In my travels around the country, I visit lots of churches. These days, most of them are part of the United Church of Christ. Since one strand of the UCC traces its heritage to the New England-based Congregationalist Church, there are a large number of churches named Plymouth, or Mayflower, or Pilgrim.
Although when we hear the word “pilgrim” many of us think of Thanksgiving, and Plymouth Rock, and things of the past, it seems that there is a new use for the word. Progressive people of faith would do well to see themselves as modern day pilgrims.
Author, teacher and Cistercian monk Father Basil Pennington wrote:
We are all the Pilgrim People. We have passed through the sea and received the Divine directives; we must continue on the journey. Each of us as an individual longs to reach the Promised Land and to enjoy the fullness of the promise, yet it is only as a People, the human family that we can hope to successfully negotiate the journey with all its demands and do it joyfully in our shared love and celebration of who we are as a Pilgrim People.
How different would religion be today if we saw ourselves as people on a journey together rather than as people who have arrived? What if we lived as a people seeking truth, rather than as people who knew truth and were determined to persuade others to our way of viewing life? What would life be like if we traveled lightly rather than encumbered by so many things that we think we “need”?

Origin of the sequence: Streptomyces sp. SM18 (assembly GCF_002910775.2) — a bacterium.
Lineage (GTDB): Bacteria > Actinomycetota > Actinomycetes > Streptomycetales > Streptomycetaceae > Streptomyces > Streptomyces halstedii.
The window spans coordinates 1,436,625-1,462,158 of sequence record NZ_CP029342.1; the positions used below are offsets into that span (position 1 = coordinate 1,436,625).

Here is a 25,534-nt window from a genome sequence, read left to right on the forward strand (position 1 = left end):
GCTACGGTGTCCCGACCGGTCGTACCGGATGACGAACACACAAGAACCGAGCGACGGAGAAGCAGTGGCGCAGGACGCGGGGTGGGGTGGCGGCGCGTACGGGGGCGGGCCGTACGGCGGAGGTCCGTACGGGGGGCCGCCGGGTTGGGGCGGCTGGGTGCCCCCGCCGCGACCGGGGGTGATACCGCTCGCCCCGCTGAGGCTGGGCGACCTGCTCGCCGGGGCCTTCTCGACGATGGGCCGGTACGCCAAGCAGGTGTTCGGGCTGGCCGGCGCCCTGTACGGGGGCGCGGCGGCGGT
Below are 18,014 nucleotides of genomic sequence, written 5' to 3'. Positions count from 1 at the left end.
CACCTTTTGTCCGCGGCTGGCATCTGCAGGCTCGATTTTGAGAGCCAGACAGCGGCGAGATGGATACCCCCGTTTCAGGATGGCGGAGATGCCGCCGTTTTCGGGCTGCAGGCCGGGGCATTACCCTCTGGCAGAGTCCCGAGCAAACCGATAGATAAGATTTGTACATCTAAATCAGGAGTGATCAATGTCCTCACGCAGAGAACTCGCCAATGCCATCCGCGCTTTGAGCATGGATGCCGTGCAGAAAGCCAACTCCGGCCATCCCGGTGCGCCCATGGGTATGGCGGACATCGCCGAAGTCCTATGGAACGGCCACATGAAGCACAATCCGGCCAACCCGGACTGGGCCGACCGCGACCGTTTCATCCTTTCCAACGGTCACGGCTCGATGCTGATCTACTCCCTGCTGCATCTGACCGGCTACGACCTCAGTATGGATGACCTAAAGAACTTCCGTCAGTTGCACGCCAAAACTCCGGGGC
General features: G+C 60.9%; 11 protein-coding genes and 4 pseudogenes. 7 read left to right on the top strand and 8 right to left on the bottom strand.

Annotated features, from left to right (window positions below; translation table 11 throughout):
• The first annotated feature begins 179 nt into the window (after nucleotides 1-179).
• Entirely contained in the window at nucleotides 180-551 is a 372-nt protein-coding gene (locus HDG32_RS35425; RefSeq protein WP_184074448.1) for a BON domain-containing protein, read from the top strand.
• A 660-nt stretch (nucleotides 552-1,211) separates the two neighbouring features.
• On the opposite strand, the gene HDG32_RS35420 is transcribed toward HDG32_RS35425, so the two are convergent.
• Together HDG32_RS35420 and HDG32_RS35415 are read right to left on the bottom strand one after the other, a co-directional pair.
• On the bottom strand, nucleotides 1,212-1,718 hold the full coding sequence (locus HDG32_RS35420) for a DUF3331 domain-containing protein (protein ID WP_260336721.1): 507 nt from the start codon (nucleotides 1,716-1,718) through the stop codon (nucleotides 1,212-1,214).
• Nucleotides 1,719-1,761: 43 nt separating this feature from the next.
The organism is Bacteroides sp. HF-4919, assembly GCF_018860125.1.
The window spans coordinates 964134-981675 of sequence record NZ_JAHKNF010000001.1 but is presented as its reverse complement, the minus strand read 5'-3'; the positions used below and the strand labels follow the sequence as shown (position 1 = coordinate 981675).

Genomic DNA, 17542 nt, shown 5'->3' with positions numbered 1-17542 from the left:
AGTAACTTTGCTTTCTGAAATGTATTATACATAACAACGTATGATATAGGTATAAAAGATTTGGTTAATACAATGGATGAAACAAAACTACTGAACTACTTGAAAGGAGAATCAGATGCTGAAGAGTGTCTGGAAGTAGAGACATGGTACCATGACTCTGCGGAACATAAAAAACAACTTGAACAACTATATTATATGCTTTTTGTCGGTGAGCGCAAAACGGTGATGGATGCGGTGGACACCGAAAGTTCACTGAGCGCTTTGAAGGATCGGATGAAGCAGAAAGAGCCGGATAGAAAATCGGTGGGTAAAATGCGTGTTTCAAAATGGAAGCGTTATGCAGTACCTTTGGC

Christians first were called “People of the Way.” It seems that it might be time to resume that approach to life. Maybe if we lived in the Way and walked together seeking the sacred/divine/holy we people of the Pilgrim Way might find others wanting to join us. Who knows; we might even begin to encounter more of the holy if we became active seekers.
This week’s article was written by Rev. Dr. John C. Dorhauer, President of the United Church of Christ ~
I am a person of faith. It would be fair to say that much of my life has focused on questions about “belief.”
My Christianity has gone from high degrees of certainty about dogmatic truths that I accepted without question to an invitation to open my heart in ways that let me be at peace with my neighbor no matter what their belief might be.
I live with ambiguity and doubt. They are partners with me that stand comfortably alongside whatever is there for me to ‘believe in.’
Because of this, I find myself curious about and intrigued by the Oprah Winfrey campaign inviting people to express their belief in three words. I love what she is doing. I can’t wait to see what creative fellow travelers have to say about what belief grounds or inspires them.
I am going to offer my three words. They reflect one of my core values: Every. Voice. Matters.